Manage Care Worker Stress

Manage Care Worker Stress

Care workers are key-workers and for perhaps the first time ever, the world is really beginning to appreciate just how important our roles are! The unsung heroes of the healthcare world, care workers suffer similar stresses to other healthcare professionals.

Working in the care sector is extremely stressful for many reasons, and each role and responsibility can have its own pressures; physical, mental and professional. It’s unlikely that any care worker will find their role entirely stress-free, but there are things that can be done to help negate the effects of workplace intensity and tension. Here are a few tips on the best ways to manage care worker stress.

Why Is Stress A Problem?

It may sound like common sense, but a happy worker is an effective worker – people work better when they’re secure and clear-thinking.

People under undue levels of stress and duress often suffer from fatigue, confusion, a lack of mental comprehension and even physical symptoms such as headaches, chest pain, muscle soreness and dizziness. Not one of these is conducive to the clear mind and attitude required for effective and compassionate care work, nor a healthy, happy human being.

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What Are The Best Ways To Manage Care Worker Stress?

It’s well known that care workers and other key-workers often find themselves working long shifts fraught with difficult situations, less-than-ideal working conditions and unexpected changes in practice or plans. Practising some self-care and investing time in yourself isn’t always easy when you’re constantly working under pressure, but there are ways it can be done.

Exercise regularly
Many consider regular exercise to be too much of a time commitment or too labour-intensive when they’re already overtired. However, even just a brisk walk each day can boost fitness levels and endorphin (happy hormone) levels.

Consider getting up earlier and taking a walk with a coffee to watch the sun come up, or pop on some headphones and walk without a plan for half an hour after work to build up hunger for your dinner. Try running, stretch out on your living room floor and find yoga and pilates tutorials online. Dance to your favourite song round the kitchen or just get off the bus one stop early and walk home. There are lots of ways to get in some exercise without having to spend any money, spend little time and little effort!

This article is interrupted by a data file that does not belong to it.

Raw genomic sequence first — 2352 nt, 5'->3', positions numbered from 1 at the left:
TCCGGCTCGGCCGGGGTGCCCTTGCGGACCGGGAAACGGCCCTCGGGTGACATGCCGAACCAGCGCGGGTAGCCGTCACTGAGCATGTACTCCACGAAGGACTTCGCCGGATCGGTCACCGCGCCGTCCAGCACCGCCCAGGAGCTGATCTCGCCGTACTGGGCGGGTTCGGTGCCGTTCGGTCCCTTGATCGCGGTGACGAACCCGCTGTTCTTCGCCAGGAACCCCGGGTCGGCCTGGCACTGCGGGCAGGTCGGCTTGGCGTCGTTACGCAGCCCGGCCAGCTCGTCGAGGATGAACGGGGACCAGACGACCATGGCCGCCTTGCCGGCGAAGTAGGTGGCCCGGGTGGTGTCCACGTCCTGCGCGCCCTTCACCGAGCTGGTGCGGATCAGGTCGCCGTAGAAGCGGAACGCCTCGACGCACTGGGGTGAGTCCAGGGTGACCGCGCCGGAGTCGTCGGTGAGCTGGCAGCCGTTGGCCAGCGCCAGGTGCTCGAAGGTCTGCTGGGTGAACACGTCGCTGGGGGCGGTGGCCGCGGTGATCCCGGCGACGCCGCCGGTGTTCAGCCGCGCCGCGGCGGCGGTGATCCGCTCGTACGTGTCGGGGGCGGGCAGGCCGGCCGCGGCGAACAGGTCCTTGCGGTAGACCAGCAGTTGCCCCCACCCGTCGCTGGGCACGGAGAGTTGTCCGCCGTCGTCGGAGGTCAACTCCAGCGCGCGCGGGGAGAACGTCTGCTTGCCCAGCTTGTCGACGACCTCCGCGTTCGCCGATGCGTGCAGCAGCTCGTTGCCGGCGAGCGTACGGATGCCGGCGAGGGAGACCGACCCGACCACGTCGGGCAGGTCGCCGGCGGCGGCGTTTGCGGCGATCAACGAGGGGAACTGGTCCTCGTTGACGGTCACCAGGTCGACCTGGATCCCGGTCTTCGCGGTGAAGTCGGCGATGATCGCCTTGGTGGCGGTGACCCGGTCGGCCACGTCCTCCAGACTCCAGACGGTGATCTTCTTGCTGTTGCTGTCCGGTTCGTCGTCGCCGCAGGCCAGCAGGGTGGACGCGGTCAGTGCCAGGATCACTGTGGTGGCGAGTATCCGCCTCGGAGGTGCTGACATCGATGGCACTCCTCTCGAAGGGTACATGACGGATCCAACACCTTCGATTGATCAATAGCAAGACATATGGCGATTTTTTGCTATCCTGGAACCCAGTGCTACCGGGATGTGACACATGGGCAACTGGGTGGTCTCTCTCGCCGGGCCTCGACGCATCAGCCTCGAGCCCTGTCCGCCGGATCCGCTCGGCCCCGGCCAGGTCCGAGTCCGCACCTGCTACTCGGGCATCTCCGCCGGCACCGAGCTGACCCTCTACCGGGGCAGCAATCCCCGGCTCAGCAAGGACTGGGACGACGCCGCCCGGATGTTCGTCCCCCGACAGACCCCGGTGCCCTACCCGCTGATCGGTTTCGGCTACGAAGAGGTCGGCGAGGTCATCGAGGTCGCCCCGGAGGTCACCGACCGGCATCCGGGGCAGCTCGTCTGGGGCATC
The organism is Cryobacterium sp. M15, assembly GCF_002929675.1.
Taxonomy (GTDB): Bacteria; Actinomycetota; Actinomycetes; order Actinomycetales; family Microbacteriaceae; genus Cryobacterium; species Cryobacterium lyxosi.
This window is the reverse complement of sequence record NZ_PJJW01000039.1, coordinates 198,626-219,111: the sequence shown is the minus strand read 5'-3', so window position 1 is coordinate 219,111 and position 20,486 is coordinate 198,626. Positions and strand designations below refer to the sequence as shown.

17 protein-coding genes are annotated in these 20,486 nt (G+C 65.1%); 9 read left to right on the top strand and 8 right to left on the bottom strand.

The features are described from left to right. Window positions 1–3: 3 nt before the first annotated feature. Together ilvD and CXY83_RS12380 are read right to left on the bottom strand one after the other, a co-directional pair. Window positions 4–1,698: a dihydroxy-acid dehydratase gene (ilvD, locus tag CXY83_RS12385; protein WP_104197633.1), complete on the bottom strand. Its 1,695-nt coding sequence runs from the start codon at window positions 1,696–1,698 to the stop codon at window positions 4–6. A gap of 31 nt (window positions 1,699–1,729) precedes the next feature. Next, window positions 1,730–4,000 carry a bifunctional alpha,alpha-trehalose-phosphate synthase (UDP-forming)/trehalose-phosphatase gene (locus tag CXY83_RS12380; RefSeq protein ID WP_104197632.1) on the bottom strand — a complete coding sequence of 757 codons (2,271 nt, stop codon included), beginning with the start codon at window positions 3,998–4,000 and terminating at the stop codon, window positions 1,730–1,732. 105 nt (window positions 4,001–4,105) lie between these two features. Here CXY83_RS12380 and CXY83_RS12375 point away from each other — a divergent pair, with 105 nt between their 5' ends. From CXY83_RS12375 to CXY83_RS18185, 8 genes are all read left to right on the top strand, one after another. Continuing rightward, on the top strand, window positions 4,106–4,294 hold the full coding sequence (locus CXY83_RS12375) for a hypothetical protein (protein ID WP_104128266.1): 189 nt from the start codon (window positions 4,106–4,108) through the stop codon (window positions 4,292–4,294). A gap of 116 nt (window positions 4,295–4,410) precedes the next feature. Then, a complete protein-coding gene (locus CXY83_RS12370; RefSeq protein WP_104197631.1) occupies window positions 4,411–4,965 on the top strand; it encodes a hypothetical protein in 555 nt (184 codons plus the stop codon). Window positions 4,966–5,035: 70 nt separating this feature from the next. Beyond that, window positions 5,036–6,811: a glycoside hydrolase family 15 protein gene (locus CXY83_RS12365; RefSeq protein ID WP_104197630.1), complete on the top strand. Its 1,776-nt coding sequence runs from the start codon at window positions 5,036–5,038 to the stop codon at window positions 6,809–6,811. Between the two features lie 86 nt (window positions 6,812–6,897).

Well, you probably don’t need any more encouragement with this one! Make sure you’re able to get at least a few unbroken hours of sleep every night (or day, if you’re on nightshifts) by nailing down a bedtime routine with no screen-time, some wind-down time and no distractions.

Quality can often beat quantity when it comes to rest, so do what you can to really rest.

Eat well
Care workers are often on-the-go and as a result rely on convenience and speed to facilitate their diet. However, eating healthily over quickly can have a huge benefit to both body and mind and so it’s worth investing time in if at all possible. Meal prepping on your days off can help save time and ensuring you always have healthy snacks to graze on in your car will prevent you from having to revert to fast food or unhealthy convenience snacks.

It is important that to stay mentally happy, everyone has an outlet to discuss their worries and anxieties – both work ones and otherwise. If you have a partner at home, or a friend or family member who you can trust to be open and honest and to give a fresh perspective, sit down and chat through anything bothering you with them.

If you have a professional problem, seek advice from your manager. It is always best to remain transparent with your communications than to be dishonest and let problems build.

Use Your Holiday Allowance
OUTT provides paid annual leave allowances and we encourage all of our staff to take full advantage of it! Take time for yourself away from the workplace, even if you’re not jetting off somewhere tropical or distant. Space – both physical and mental – from work is a good thing and can help you ‘reset’ your energy and attitude.